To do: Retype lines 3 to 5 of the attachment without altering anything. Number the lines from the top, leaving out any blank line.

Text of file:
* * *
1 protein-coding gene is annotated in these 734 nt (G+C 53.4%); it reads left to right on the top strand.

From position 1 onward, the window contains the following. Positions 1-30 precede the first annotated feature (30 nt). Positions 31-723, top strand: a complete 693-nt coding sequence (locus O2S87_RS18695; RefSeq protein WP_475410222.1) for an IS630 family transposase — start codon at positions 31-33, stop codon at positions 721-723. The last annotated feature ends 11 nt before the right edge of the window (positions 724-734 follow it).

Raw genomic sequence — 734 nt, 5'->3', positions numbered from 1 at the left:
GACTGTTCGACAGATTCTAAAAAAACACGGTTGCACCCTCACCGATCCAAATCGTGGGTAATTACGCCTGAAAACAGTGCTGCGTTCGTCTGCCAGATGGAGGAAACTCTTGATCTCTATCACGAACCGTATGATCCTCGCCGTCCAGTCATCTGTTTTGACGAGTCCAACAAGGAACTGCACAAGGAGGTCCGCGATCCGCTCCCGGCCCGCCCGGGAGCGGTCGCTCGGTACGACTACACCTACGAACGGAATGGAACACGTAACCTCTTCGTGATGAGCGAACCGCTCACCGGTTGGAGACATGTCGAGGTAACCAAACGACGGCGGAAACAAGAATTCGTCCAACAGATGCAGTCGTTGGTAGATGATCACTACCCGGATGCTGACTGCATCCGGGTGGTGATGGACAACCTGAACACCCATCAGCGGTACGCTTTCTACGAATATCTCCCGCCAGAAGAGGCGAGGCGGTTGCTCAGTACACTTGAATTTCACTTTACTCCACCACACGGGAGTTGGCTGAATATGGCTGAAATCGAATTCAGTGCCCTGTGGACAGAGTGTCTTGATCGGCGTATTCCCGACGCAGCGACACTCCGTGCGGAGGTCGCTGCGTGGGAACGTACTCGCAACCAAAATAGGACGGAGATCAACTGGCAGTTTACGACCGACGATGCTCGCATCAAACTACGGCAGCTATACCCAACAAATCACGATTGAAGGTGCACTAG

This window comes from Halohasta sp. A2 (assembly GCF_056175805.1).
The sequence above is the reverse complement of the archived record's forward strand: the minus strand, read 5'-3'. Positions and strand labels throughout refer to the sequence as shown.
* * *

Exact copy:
Raw genomic sequence — 734 nt, 5'->3', positions numbered from 1 at the left:
GACTGTTCGACAGATTCTAAAAAAACACGGTTGCACCCTCACCGATCCAAATCGTGGGTAATTACGCCTGAAAACAGTGCTGCGTTCGTCTGCCAGATGGAGGAAACTCTTGATCTCTATCACGAACCGTATGATCCTCGCCGTCCAGTCATCTGTTTTGACGAGTCCAACAAGGAACTGCACAAGGAGGTCCGCGATCCGCTCCCGGCCCGCCCGGGAGCGGTCGCTCGGTACGACTACACCTACGAACGGAATGGAACACGTAACCTCTTCGTGATGAGCGAACCGCTCACCGGTTGGAGACATGTCGAGGTAACCAAACGACGGCGGAAACAAGAATTCGTCCAACAGATGCAGTCGTTGGTAGATGATCACTACCCGGATGCTGACTGCATCCGGGTGGTGATGGACAACCTGAACACCCATCAGCGGTACGCTTTCTACGAATATCTCCCGCCAGAAGAGGCGAGGCGGTTGCTCAGTACACTTGAATTTCACTTTACTCCACCACACGGGAGTTGGCTGAATATGGCTGAAATCGAATTCAGTGCCCTGTGGACAGAGTGTCTTGATCGGCGTATTCCCGACGCAGCGACACTCCGTGCGGAGGTCGCTGCGTGGGAACGTACTCGCAACCAAAATAGGACGGAGATCAACTGGCAGTTTACGACCGACGATGCTCGCATCAAACTACGGCAGCTATACCCAACAAATCACGATTGAAGGTGCACTAG

This window comes from Halohasta sp. A2 (assembly GCF_056175805.1).